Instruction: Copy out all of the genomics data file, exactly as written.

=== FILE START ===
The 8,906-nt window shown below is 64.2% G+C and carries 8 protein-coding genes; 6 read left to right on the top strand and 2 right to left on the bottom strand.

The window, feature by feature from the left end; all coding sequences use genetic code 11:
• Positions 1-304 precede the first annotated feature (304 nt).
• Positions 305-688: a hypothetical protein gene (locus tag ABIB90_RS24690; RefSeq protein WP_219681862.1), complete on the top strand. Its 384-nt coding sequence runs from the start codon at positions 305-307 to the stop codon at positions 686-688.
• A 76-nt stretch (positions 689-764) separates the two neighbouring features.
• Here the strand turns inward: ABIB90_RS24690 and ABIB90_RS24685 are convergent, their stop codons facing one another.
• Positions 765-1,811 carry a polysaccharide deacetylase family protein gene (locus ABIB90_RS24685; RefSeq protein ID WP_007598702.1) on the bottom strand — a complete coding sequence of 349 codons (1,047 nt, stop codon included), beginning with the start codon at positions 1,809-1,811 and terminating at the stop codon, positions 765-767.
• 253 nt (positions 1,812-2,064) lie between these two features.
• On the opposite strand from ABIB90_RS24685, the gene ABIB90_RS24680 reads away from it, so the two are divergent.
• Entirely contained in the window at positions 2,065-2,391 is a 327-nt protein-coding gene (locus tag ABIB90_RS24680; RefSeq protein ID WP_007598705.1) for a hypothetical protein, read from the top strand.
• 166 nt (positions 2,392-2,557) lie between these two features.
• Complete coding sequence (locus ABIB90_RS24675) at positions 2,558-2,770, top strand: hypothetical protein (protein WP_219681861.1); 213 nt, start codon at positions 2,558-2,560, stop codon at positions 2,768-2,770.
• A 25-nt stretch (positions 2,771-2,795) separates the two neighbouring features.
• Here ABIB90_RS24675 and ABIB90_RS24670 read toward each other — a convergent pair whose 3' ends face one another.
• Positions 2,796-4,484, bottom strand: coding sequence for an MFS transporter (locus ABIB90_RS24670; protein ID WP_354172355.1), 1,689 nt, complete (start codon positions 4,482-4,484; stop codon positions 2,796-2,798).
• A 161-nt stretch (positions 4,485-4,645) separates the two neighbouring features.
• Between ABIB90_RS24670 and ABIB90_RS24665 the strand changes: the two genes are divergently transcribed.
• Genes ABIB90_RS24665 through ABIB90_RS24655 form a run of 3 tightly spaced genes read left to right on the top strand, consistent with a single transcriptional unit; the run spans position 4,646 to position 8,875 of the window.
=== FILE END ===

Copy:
The 8,906-nt window shown below is 64.2% G+C and carries 8 protein-coding genes; 6 read left to right on the top strand and 2 right to left on the bottom strand.

The window, feature by feature from the left end; all coding sequences use genetic code 11:
• Positions 1-304 precede the first annotated feature (304 nt).
• Positions 305-688: a hypothetical protein gene (locus tag ABIB90_RS24690; RefSeq protein WP_219681862.1), complete on the top strand. Its 384-nt coding sequence runs from the start codon at positions 305-307 to the stop codon at positions 686-688.
• A 76-nt stretch (positions 689-764) separates the two neighbouring features.
• Here the strand turns inward: ABIB90_RS24690 and ABIB90_RS24685 are convergent, their stop codons facing one another.
• Positions 765-1,811 carry a polysaccharide deacetylase family protein gene (locus ABIB90_RS24685; RefSeq protein ID WP_007598702.1) on the bottom strand — a complete coding sequence of 349 codons (1,047 nt, stop codon included), beginning with the start codon at positions 1,809-1,811 and terminating at the stop codon, positions 765-767.
• 253 nt (positions 1,812-2,064) lie between these two features.
• On the opposite strand from ABIB90_RS24685, the gene ABIB90_RS24680 reads away from it, so the two are divergent.
• Entirely contained in the window at positions 2,065-2,391 is a 327-nt protein-coding gene (locus tag ABIB90_RS24680; RefSeq protein ID WP_007598705.1) for a hypothetical protein, read from the top strand.
• 166 nt (positions 2,392-2,557) lie between these two features.
• Complete coding sequence (locus ABIB90_RS24675) at positions 2,558-2,770, top strand: hypothetical protein (protein WP_219681861.1); 213 nt, start codon at positions 2,558-2,560, stop codon at positions 2,768-2,770.
• A 25-nt stretch (positions 2,771-2,795) separates the two neighbouring features.
• Here ABIB90_RS24675 and ABIB90_RS24670 read toward each other — a convergent pair whose 3' ends face one another.
• Positions 2,796-4,484, bottom strand: coding sequence for an MFS transporter (locus ABIB90_RS24670; protein ID WP_354172355.1), 1,689 nt, complete (start codon positions 4,482-4,484; stop codon positions 2,796-2,798).
• A 161-nt stretch (positions 4,485-4,645) separates the two neighbouring features.
• Between ABIB90_RS24670 and ABIB90_RS24665 the strand changes: the two genes are divergently transcribed.
• Genes ABIB90_RS24665 through ABIB90_RS24655 form a run of 3 tightly spaced genes read left to right on the top strand, consistent with a single transcriptional unit; the run spans position 4,646 to position 8,875 of the window.